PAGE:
Does operating as an RIA, with its legal requirement that the advisor place the client’s interest first in all investment decisions, help advisors attract clients and build their businesses?
The question draws mixed responses.
Bill Van Law, president of Raymond James’s Investment Advisors Division, thinks that the answer is a definitive yes.
“The RIA community is growing faster than the rest of the advisory industry and growth within that space is faster, too,” he said. “One reason is that clients increasingly, and especially in recent years, are attracted to the fiduciary standard.”
Others such as Michael Oechsli, principal at the Oechsli Institute in Greensboro, N.C., disagree.
“The affluent don’t care if you are an RIA,” he said.
“They do care if you have their best interest at heart and really pay attention to their family’s affairs and do you have the skill set needed to handle their investments. But elite advisors, whether RIAs or brokers at Merrill Lynch, have more in common with each other than with any other RIA or any other average wealth manager, so I don’t think being an RIA offers an advisor any marketing advantage,” Oechsli said.
“There are people who go to an RIA because it says RIA on the sign, but those tend to be people who have had a bad experience with an advisor before,” he said. “It’s a small subset of the client population.”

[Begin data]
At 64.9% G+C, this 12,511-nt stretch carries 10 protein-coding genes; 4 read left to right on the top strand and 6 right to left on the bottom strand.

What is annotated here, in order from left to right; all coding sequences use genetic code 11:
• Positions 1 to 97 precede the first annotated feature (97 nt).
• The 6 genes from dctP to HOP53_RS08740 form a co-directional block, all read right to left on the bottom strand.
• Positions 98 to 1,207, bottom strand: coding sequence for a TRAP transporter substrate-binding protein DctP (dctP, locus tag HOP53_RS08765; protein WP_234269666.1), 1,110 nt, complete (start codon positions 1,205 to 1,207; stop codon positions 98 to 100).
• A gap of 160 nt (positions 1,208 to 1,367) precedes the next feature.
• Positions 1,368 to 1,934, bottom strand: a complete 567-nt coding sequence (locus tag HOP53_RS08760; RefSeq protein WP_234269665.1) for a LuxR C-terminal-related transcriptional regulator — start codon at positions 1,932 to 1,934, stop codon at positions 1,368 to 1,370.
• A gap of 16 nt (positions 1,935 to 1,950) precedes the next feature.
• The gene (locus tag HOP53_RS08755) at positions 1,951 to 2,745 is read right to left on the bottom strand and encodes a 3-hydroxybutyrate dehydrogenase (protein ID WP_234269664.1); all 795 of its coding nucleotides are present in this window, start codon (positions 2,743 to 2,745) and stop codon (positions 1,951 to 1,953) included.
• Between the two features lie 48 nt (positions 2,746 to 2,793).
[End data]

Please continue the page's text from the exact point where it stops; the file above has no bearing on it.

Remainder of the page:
Perhaps so, but according to a recent survey by Ameritrade of investors who sought out a registered investment advisor, three in 10 said that their reason was getting someone who has a fiduciary requirement to put the client’s interest first.
On the downside, Rick Rummage, principal of the Rummage Group, an advisor training firm in Herndon, Va., cautioned that “too many advisors are looking at going RIA without realizing the headache they’ll be facing down the road with all the government regulation surrounding the fiduciary role.”
He suggested that advisors need only explain that when clients are paying a fee for advice, the advisor makes more the more a client’s assets grow, which puts them on the same side of the table.
“If they haven’t been explaining that to clients, they should be,” Rummage said.
For his part, Van Law said, “I know there are great advisors in all the various industry models, but to suggest that clients don’t care about the fiduciary issue is wrong.”
He added that “sure fee-based advisors are aligned with clients better, but when investors look at advisory firms and look at the news, especially since 2008, the conversation has changed. They want advisors who are fiduciaries.”
Dave Lindorff spent five years as a China correspondent for Businessweek and has written for The Nation and Salon.com.
This story is part of a 30-day series on smart ways to grow your practice.